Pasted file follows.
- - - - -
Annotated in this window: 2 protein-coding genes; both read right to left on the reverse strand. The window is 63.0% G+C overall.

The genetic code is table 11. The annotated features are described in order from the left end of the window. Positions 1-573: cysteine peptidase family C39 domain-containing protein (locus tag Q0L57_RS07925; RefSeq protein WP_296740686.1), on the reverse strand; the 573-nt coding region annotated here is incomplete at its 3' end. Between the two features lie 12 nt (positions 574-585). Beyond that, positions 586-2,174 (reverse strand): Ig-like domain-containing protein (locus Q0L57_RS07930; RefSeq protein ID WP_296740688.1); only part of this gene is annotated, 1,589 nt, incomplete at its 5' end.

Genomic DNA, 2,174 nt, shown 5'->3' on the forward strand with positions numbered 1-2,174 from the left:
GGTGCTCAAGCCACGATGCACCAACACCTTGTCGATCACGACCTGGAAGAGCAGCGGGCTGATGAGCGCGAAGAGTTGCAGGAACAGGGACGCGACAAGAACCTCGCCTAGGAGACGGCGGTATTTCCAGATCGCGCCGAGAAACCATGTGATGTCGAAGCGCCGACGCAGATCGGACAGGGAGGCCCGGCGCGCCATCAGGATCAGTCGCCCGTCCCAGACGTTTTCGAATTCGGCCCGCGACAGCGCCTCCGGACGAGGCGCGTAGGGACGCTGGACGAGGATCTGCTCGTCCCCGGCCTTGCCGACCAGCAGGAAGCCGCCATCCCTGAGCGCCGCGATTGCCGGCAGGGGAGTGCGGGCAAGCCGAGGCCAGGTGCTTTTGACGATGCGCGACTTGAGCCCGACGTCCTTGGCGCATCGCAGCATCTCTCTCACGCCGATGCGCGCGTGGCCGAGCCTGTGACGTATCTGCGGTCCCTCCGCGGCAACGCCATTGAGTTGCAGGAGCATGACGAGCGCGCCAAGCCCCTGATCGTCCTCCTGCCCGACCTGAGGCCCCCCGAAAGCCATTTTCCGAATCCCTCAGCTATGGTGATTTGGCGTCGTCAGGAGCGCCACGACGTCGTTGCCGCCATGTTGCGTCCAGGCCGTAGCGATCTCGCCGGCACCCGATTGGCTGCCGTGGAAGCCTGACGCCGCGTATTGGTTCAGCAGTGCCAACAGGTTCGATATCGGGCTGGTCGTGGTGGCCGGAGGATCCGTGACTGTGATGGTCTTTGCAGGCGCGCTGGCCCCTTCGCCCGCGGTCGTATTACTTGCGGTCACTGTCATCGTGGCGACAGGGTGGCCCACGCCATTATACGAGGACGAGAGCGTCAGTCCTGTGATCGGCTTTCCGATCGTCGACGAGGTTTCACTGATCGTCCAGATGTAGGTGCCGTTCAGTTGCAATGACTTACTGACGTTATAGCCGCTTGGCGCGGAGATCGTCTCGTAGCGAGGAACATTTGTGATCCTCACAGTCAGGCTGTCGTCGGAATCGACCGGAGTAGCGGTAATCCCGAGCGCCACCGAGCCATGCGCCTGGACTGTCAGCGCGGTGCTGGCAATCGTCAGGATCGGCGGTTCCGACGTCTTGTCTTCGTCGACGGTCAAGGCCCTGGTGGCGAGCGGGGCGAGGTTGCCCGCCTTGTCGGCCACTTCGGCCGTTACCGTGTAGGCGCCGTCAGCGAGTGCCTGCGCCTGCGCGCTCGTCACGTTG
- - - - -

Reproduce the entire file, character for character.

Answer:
Annotated in this window: 2 protein-coding genes; both read right to left on the reverse strand. The window is 63.0% G+C overall.

The genetic code is table 11. The annotated features are described in order from the left end of the window. Positions 1-573: cysteine peptidase family C39 domain-containing protein (locus tag Q0L57_RS07925; RefSeq protein WP_296740686.1), on the reverse strand; the 573-nt coding region annotated here is incomplete at its 3' end. Between the two features lie 12 nt (positions 574-585). Beyond that, positions 586-2,174 (reverse strand): Ig-like domain-containing protein (locus Q0L57_RS07930; RefSeq protein ID WP_296740688.1); only part of this gene is annotated, 1,589 nt, incomplete at its 5' end.

Genomic DNA, 2,174 nt, shown 5'->3' on the forward strand with positions numbered 1-2,174 from the left:
GGTGCTCAAGCCACGATGCACCAACACCTTGTCGATCACGACCTGGAAGAGCAGCGGGCTGATGAGCGCGAAGAGTTGCAGGAACAGGGACGCGACAAGAACCTCGCCTAGGAGACGGCGGTATTTCCAGATCGCGCCGAGAAACCATGTGATGTCGAAGCGCCGACGCAGATCGGACAGGGAGGCCCGGCGCGCCATCAGGATCAGTCGCCCGTCCCAGACGTTTTCGAATTCGGCCCGCGACAGCGCCTCCGGACGAGGCGCGTAGGGACGCTGGACGAGGATCTGCTCGTCCCCGGCCTTGCCGACCAGCAGGAAGCCGCCATCCCTGAGCGCCGCGATTGCCGGCAGGGGAGTGCGGGCAAGCCGAGGCCAGGTGCTTTTGACGATGCGCGACTTGAGCCCGACGTCCTTGGCGCATCGCAGCATCTCTCTCACGCCGATGCGCGCGTGGCCGAGCCTGTGACGTATCTGCGGTCCCTCCGCGGCAACGCCATTGAGTTGCAGGAGCATGACGAGCGCGCCAAGCCCCTGATCGTCCTCCTGCCCGACCTGAGGCCCCCCGAAAGCCATTTTCCGAATCCCTCAGCTATGGTGATTTGGCGTCGTCAGGAGCGCCACGACGTCGTTGCCGCCATGTTGCGTCCAGGCCGTAGCGATCTCGCCGGCACCCGATTGGCTGCCGTGGAAGCCTGACGCCGCGTATTGGTTCAGCAGTGCCAACAGGTTCGATATCGGGCTGGTCGTGGTGGCCGGAGGATCCGTGACTGTGATGGTCTTTGCAGGCGCGCTGGCCCCTTCGCCCGCGGTCGTATTACTTGCGGTCACTGTCATCGTGGCGACAGGGTGGCCCACGCCATTATACGAGGACGAGAGCGTCAGTCCTGTGATCGGCTTTCCGATCGTCGACGAGGTTTCACTGATCGTCCAGATGTAGGTGCCGTTCAGTTGCAATGACTTACTGACGTTATAGCCGCTTGGCGCGGAGATCGTCTCGTAGCGAGGAACATTTGTGATCCTCACAGTCAGGCTGTCGTCGGAATCGACCGGAGTAGCGGTAATCCCGAGCGCCACCGAGCCATGCGCCTGGACTGTCAGCGCGGTGCTGGCAATCGTCAGGATCGGCGGTTCCGACGTCTTGTCTTCGTCGACGGTCAAGGCCCTGGTGGCGAGCGGGGCGAGGTTGCCCGCCTTGTCGGCCACTTCGGCCGTTACCGTGTAGGCGCCGTCAGCGAGTGCCTGCGCCTGCGCGCTCGTCACGTTG